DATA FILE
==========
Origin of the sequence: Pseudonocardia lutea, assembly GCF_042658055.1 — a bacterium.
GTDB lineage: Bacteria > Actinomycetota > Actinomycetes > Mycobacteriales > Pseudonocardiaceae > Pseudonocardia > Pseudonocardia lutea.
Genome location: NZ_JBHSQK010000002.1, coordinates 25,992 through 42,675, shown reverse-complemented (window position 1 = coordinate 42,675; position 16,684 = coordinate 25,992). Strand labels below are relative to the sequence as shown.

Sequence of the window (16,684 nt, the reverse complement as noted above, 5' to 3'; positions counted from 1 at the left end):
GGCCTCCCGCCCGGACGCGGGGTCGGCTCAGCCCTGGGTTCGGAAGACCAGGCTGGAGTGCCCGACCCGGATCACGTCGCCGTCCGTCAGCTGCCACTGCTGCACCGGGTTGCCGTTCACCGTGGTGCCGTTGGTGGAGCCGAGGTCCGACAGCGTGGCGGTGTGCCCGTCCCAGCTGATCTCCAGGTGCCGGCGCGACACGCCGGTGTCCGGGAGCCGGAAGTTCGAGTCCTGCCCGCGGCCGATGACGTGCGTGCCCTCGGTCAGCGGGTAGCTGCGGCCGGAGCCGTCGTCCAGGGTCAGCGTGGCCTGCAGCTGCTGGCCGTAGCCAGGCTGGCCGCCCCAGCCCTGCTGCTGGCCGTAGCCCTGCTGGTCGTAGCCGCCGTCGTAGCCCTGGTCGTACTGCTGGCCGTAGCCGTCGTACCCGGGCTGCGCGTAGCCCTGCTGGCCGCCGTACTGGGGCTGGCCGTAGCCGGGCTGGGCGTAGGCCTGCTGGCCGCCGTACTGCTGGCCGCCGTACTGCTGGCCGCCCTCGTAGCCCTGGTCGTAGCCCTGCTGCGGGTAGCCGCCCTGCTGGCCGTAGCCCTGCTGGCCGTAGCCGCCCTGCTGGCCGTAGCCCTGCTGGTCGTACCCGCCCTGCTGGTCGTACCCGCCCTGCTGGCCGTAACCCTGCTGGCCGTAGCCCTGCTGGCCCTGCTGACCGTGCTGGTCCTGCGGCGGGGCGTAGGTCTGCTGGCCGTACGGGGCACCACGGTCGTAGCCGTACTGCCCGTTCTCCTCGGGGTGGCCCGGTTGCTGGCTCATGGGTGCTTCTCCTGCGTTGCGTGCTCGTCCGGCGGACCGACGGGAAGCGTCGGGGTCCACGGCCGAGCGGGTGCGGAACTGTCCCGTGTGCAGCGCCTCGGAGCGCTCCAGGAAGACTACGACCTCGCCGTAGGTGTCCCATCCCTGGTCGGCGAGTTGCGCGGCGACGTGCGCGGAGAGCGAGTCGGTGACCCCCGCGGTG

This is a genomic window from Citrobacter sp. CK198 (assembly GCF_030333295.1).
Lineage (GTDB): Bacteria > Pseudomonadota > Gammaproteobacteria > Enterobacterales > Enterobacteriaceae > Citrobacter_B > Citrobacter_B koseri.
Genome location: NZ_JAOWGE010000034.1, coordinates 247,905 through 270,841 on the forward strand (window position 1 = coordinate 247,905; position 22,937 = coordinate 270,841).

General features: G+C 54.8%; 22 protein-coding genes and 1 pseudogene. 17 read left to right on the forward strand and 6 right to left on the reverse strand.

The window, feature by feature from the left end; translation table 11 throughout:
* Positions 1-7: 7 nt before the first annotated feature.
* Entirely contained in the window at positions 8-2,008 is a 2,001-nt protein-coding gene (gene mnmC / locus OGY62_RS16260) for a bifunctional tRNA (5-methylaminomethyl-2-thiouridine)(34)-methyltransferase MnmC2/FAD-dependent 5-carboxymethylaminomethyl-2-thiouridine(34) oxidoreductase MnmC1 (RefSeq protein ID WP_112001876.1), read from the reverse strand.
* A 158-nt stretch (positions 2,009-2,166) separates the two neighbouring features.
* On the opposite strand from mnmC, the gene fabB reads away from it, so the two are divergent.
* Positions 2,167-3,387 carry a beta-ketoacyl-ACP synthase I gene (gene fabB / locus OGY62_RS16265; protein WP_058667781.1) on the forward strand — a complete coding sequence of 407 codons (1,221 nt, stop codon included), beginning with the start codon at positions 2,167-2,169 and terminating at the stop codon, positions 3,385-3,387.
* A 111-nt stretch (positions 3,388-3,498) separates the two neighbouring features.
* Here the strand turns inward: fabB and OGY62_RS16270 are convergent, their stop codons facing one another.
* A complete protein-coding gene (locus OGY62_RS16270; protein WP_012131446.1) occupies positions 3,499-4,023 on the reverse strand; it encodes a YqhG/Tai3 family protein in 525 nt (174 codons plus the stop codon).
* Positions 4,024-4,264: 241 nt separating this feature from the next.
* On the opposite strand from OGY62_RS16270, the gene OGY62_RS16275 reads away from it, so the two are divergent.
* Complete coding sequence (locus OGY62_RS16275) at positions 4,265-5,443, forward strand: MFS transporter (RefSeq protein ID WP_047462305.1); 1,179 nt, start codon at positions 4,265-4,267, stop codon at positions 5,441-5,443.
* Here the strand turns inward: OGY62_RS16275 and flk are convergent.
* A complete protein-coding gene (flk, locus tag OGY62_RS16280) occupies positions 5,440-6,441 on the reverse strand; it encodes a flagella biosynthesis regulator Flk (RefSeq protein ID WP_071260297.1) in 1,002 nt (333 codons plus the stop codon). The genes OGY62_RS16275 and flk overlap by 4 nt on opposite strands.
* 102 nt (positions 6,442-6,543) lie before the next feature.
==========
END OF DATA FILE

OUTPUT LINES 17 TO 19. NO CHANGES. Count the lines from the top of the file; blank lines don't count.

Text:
* Here the strand turns inward: fabB and OGY62_RS16270 are convergent, their stop codons facing one another.
* A complete protein-coding gene (locus OGY62_RS16270; protein WP_012131446.1) occupies positions 3,499-4,023 on the reverse strand; it encodes a YqhG/Tai3 family protein in 525 nt (174 codons plus the stop codon).
* Positions 4,024-4,264: 241 nt separating this feature from the next.